Lot 5
  • 5

Paul Signac

850,000 - 1,200,000 GBP
Log in to view results
bidding is closed


  • Paul Signac
  • Voiles dans la brume. Canal de la Giudecca
  • signed P. Signac and dated 1904 (lower right); signed P. Signac, inscribed La Brume verte and dated Venise 04 on the stretcher
  • oil on canvas
  • 46 by 55cm.
  • 18 1/8 by 21 5/8 in.


Galerie Druet, Paris

Christian Cherfils, Paris (acquired in April 1905)

Claude Roger-Marx, Paris (acquired by 1922)

Galerie de l’Elysée (Alex Maguy), Paris (acquired by 1958)

M. Knoedler & Co., New York

Sale: Sotheby’s, London, 3rd December 1985, lot 21

Purchased at the above sale by the present owner


Paris, Galerie Druet, Paul Signac, 1904, no. 3 (titled Venise. Canal della Giudecca)

Paris, Galerie Bernheim-Jeune, Paul Signac, 1907, no. 13 (titled Canal de la Giudecca)


The artist's handlist (Cahier manuscrit), listed as Voiles dans la brume. Canal della Giudecca

‘Exposition Paul Signac’, in Le Gil Blas, 17th December 1904, p. 2

Gaston Lévy, 'Pré-catalogue', circa 1932, illustrated p. 345 (as Voiles dans la brume (Canal della Giudecca))

Marina Ferretti-Bocquillon, ‘Paul Signac au temps d’Harmonie 1895-1913’, in Signac et la libération de la couleur (exhibition catalogue), Westfälisches Landesmuseum für Kunst und Kulturgeschichte, Münster; Musée de Grenoble, Grenoble & Kunstsammlungen zu Weimar, Weimar, 1996-97, mentioned p. 70

Françoise Cachin, Signac. Catalogue raisonné de l’œuvre peint, Paris, 2000, no. 410, illustrated p. 266

Catalogue Note

Voiles dans la brume. Canal de la Giudecca was inspired by Signac’s first visit to Venice, in the spring of 1904. It depicts a view of the Giudecca Canal, with the island of Giudecca visible in the distance between colourful sails. Signac had planned to visit Venice in the summer of 1903, his fascination with the city partly influenced by John Ruskin’s popular The Stones of Venice, but postponed his travels until the following year. He arrived there at the end of March 1904, staying until May and producing a large number of watercolours during his sojourn. Several of Signac’s Venice oils were exhibited at the 1905 Salon des Indépendants, where they were greatly admired by both the public and the critics. Louis Vauxcelles wrote at the time: ‘nothing is more vibrant, more atmospheric, than the shimmering Venice of M. Signac.’ He visited Venice again in 1908, and in 1920 was elected to be the commissioner for the French pavilion at the Venice Biennale.


Marina Ferretti-Bocquillon wrote that ‘the City of the Doges had everything to offer the avid museum-goer Signac had become in his search for new subject matter. He visited an impressive number of churches and museums, always delighted when he found in the masterpieces of the past traces of an instinctive use of the principles of color division and contrast. Between museum visits he enjoyed the spectacle of the city and executed a large number of watercolors […]. Signac was enchanted by the play of light, water, and sky, and the color of the monuments. Clear architectural forms dissolved in the atmosphere in his compositions, which were often centered on boats, gondolas, or bragozzi with colorful sails’ (M. Ferretti-Bocquillon, in Signac (exhibition catalogue), Galeries Nationales du Grand Palais, Paris; The Van Gogh Museum, Amsterdam & The Metropolitan Museum of Art, New York, 2001, pp. 233-234).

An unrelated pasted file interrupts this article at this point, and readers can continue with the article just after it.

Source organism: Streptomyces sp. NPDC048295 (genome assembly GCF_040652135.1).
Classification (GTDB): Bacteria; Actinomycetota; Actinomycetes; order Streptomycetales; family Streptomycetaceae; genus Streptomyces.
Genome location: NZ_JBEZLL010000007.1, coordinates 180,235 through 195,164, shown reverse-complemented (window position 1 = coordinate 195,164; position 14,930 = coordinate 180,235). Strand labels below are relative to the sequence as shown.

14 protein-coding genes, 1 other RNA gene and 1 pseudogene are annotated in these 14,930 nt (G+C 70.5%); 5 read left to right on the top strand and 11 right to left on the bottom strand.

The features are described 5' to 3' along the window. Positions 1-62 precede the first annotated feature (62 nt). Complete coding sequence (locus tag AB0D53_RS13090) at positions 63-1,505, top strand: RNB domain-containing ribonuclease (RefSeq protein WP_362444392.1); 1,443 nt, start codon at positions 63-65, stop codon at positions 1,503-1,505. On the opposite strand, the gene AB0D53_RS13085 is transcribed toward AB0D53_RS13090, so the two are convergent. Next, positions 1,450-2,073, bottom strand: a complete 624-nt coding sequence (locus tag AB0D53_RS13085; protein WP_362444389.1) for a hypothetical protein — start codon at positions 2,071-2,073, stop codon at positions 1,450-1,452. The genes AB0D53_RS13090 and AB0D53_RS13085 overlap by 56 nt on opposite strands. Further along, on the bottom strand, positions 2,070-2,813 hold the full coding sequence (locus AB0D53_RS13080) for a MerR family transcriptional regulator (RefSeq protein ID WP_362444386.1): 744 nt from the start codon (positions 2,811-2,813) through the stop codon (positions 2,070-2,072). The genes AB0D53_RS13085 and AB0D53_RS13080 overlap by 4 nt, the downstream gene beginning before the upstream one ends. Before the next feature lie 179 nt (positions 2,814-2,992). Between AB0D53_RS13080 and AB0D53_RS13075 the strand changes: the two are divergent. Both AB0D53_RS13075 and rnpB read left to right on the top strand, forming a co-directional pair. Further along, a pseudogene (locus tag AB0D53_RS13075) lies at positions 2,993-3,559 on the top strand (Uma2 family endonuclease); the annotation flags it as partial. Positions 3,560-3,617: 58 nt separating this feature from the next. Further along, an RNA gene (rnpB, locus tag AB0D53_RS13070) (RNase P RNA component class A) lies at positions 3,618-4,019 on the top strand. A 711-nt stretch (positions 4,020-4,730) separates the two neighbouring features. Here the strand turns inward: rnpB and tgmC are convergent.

The present composition depicts an everyday scene on a busy canal, with the 16th-century Roman Catholic church Chiesa del Santissimo Redentore, commonly known as Il Redentore, seen frontally across the canal. Signac has used a vibrant palette, with the buildings, sails and the foggy sky all beautifully reflected on the water surface. By the time he painted the present work, Signac had developed his pointillist technique so that his dabs of paint had become larger than the more tightly spaced dots of his earlier compositions. The overall chromatic impact of these pictures was like that of a tiled mosaic, and the individualised colour patches held an expressiveness and freedom that had inspired the Fauve painters several years earlier. In the present work, Signac’s mosaic-like brushwork, juxtaposing dabs of bright blue, green, pink and yellow pigment, gives the scene a shimmering effect that beautifully captures the artist’s impression of Venice.


The first owner of Voiles dans la brume. Canal de la Giudecca was the Parisian collector Christian Cherfils, who acquired the work in April 1905 from the dealer Druet. According to Marina Ferretti-Bocquillon, Cherfils was a ‘great admirer of Turner and collector of Signac’s works. He met Signac in December 1904 at the artist’s exhibition at the Galerie Druet, where Cherfils acquired [three] views of Venice [including the present work and fig. 2]. Cherfils, a major collector like his father, Alphonse […], owned some “Turners, Monets and Co.,” as Signac proudly announced to Fénéon. This exceptional man had racehorse stables in Biarritz, wrote poetry, and published Le Canon de Turner (1906) […]. In February 1906 Signac visited him in Biarritz and spent a rainy day in his house’ (ibid., p. 238). The work was later acquired by Claude Roger-Marx, the celebrated French writer and art critic. It has been in the collection of the present owner for the last thirty years.